NG: You were young then–20 or something.

NA: In 1964 I was 24. Perhaps my desire to show photos in series comes from my experience making 16-mm. films. Banmei Takahashi’s recent film The New World of Love contains a number of my photographs. That link with cinema has always been there.

NG: When did you start taking photographs?

NA: I was taking photographs before I made any films, but it was around the time I was making films that I got serious about taking photographs. I took my first photo at elementary school, on a school trip in the early ’50s. My father, who was an amateur photographer, had given me a camera called a Baby Pearl, and I brought it with me on the trip. I began by taking pictures of a classmate I liked, and of the Ise Shrine.

NG: A “Baby Pearl”?

NA: The Baby Pearl was a camera with a bellows, made in Germany or Japan, I’m not sure which. I began by taking pictures not only of girls but of scenery. More recently Tokyo Nude, for instance, has both nudes and scenery. So I’ve always been doing the same thing! I’ve made no progress.

NG: Your father was a shoemaker?

NA: My father owned a geta [wooden clog] shop in Tokyo. He took photos when he wasn’t working, and he was good at it–ordinary scenic photos. Typical, stereotype-Japanese photos with a field in the front and Mount Fuji in the back.

NG: Was he still living when you got famous?

NA: He was still alive when I won the Taiyo Award, in 1964, and the Taiyo Award was a prize for young photographers then. But my father came from the Shitamachi, which is a traditional working-class neighborhood, and he was also very shy, so he didn’t show he was happy. After he died, though, people told me he’d boasted about me and the prize to everyone. If he were still alive, and saw me with this foreign photographer called Nan Goldin, he would have been thrilled. I wish I could have shown him myself the way I am now.

NG: In Japan, people recognize you in the street. You’re a superstar. Are any other Japanese photographers as famous?

NA: I don’t think so. But most of the famous people in Japan travel in their cars, and I still ride the subway. I like to be out on the streets among the people.

NG: Given the sexual obsession in your work, and the strict obscenity laws in Japan, have you had trouble with the authorities?

NA: Yes, but with the police only, not with the people. The police once came to an exhibition of mine, but by chance I wasn’t there, which was kind of lucky because I would have been arrested on the spot. The gallery people were taken away. This was the “Photomania Diary” show, in April 1992. We had set up a huge light box with about 1,500 35-mm. slides, so they were really small; eight of them showed sexual organs. The cops looked at every single one with a magnifying glass.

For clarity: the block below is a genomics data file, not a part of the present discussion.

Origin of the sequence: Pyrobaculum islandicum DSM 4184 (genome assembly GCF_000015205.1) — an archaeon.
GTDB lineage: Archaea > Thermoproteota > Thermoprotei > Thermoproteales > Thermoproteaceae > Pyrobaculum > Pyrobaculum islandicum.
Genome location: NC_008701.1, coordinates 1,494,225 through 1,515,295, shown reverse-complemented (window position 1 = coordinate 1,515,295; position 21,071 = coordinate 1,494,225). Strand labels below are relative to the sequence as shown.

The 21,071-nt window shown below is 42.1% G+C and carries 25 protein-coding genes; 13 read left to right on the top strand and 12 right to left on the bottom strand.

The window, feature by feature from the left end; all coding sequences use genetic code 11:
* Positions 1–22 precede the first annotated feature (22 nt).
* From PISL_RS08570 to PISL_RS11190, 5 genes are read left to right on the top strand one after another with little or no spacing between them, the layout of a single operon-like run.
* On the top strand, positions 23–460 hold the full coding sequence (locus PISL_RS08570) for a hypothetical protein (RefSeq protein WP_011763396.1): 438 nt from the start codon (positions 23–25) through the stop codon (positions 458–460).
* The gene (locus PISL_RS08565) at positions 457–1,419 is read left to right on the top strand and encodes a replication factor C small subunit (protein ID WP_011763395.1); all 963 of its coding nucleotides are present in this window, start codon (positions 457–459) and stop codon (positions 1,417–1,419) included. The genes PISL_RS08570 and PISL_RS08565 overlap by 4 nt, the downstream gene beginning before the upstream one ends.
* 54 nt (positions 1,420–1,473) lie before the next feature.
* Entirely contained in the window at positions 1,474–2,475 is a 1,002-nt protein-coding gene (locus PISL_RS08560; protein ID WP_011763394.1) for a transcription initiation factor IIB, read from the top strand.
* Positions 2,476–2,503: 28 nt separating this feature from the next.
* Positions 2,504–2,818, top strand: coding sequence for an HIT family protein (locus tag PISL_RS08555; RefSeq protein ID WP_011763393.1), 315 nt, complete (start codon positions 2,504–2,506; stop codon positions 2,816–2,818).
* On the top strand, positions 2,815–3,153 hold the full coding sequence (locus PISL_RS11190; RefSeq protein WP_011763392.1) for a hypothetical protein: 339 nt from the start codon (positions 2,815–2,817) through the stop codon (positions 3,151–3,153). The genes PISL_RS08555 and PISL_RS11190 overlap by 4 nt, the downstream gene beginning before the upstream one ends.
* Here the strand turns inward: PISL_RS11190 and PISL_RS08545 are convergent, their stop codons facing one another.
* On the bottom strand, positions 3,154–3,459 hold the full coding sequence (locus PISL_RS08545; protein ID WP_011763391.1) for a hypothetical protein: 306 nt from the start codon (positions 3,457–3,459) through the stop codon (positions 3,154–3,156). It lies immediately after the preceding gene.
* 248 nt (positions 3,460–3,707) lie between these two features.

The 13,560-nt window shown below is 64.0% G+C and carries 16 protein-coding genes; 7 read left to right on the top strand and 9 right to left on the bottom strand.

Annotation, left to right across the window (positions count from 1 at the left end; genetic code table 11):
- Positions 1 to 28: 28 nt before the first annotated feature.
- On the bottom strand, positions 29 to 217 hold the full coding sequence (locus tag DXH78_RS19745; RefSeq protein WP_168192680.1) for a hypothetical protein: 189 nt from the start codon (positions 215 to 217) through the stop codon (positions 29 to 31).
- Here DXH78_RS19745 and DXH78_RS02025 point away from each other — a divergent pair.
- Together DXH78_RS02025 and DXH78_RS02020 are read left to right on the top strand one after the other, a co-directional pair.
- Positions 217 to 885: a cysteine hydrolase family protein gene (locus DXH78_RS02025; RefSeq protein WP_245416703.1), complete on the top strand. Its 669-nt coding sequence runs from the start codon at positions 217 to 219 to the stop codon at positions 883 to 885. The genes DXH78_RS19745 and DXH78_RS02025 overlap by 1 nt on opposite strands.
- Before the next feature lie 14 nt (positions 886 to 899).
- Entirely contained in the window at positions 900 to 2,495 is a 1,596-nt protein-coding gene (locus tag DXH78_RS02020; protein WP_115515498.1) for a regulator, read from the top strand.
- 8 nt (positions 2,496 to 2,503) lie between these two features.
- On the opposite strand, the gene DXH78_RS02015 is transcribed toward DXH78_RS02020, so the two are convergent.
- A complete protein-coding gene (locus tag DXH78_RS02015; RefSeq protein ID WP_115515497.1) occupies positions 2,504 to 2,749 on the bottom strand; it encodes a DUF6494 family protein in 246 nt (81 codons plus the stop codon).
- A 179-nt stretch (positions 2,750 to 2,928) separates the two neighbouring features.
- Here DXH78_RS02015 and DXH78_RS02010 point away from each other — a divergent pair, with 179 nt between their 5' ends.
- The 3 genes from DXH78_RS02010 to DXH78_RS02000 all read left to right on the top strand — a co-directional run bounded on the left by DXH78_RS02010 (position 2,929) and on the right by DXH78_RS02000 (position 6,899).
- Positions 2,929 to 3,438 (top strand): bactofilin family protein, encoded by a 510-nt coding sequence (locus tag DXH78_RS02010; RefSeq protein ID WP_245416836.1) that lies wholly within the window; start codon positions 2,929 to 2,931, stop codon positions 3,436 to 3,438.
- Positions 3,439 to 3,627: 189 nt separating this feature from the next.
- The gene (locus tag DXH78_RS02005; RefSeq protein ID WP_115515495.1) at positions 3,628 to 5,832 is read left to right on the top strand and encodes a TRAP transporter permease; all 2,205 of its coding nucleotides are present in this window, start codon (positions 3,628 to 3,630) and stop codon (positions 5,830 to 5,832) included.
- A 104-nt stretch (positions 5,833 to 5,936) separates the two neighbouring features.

NG: Are the “Obscenities” and “Bokuju-kitan” series a reaction to that?

NA: Yes. During the inquiry they gave me this simple rule that no photograph could show a sexual organ. So I had the idea of scratching the genitalia in the photographs to hide and erase them. In part, I had to teach people that genitalia are not obscene in themselves; it’s the act of hiding them that’s obscene.

During the war, whatever didn’t pass the censors in Japan was painted over with bokuju, or Chinese ink. So in my new book, Bokuju-kitan, I hid the genitals with Chinese ink, just to show the police that was more obscene. [Bkuju, Chinese ink, kitan, strange stories; Araki in punning on the title Bokuto-kitan, “Strange stories from east of the river,” a famous novel by Kafu Nagai.] But I wasn’t doing it just as resistance to censorship, or as a joke: I was creating another form of art. If obscenity laws can be used to create new art, maybe it’s ok to have a certain number of restrictions.

Since I began photographing genitalia, there’s been a trend toward allowing pubic hair to be shown in photos. When I was told I couldn’t show genitalia, I thought it might be acceptable to hide them by inserting what’s called an “adult’s toy” [a vibrator] in them, or some other foreign object. They said no. Maybe they realized that there’s essentially no eroticism in nudes; the body only becomes erotic when there’s some action or relationship. What I do with obscenity is in the tradition of the Edo period’s “spring pictures” [pornographic woodblock prints], which expose only the genitalia and the face and leave the rest of the body clothed. Maybe the future trend is not for “spring pictures” but for “spring photos”–that’s it!

ara 747 08 INTERVIEW: Naked City: An Interview with Nobuyoshi Araki by Nan Goldin (1995)

NG: What about women in Japan–some people in the U.S. will want to know whether you’ve had any complaints from them.

NA: Never at all. As far as I know, all women love me.

NG: What photographers have influenced you?

NA: I like photography so I like all the photographers before me, even if they’re lousy or not my style. But among foreign photographers, Frank, Klein, Eugene Atget, Walker Evans, Ed van der Elsken, and Brassai were the ones who stood out when I was young. I was working in advertising, at Dentsu, so I had access to foreign magazines and plenty of information. I remember seeing work by Richard Avedon and Irving Penn.

NG: I’ve always had the impression you particularly admire Frank. How did you meet him?